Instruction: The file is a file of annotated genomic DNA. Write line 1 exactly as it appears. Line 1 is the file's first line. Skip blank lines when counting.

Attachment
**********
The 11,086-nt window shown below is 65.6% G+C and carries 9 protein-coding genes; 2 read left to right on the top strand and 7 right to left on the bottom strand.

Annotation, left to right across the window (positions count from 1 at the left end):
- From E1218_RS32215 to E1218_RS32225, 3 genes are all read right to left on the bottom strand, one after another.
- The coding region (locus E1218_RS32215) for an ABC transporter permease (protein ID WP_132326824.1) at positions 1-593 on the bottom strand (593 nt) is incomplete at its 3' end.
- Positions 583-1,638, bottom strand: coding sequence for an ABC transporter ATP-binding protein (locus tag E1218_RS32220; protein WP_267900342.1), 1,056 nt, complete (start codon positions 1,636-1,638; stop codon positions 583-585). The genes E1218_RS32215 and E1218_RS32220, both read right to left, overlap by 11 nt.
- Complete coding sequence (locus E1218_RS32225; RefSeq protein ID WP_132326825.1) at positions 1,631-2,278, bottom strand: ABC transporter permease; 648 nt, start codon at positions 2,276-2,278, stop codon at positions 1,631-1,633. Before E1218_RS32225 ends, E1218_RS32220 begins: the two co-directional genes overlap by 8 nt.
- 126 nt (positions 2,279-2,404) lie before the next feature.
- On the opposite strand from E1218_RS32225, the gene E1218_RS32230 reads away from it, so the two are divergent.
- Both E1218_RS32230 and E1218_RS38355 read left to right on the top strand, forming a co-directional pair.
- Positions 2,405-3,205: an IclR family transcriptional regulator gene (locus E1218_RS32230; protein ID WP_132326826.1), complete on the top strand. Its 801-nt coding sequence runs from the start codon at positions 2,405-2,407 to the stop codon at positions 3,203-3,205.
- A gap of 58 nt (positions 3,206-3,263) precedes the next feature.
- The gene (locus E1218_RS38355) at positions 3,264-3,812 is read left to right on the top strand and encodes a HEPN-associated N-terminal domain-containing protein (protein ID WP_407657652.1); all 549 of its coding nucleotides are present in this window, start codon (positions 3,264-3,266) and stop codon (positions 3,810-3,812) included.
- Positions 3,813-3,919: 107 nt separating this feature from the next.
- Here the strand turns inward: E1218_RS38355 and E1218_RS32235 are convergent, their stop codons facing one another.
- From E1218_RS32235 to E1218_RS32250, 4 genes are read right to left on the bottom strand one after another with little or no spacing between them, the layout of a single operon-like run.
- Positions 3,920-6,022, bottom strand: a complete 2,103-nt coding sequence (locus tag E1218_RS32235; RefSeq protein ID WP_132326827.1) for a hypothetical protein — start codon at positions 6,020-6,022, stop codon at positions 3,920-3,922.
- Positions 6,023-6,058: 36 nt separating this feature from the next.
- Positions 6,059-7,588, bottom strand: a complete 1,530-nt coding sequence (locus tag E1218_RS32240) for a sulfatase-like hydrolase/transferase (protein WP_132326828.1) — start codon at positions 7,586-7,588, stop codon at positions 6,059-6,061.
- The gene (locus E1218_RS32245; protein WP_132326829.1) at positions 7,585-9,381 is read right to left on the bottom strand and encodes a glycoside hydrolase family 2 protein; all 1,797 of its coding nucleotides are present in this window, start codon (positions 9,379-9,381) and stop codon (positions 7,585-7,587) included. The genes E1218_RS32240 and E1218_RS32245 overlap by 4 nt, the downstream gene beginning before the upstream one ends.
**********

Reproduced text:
The 11,086-nt window shown below is 65.6% G+C and carries 9 protein-coding genes; 2 read left to right on the top strand and 7 right to left on the bottom strand.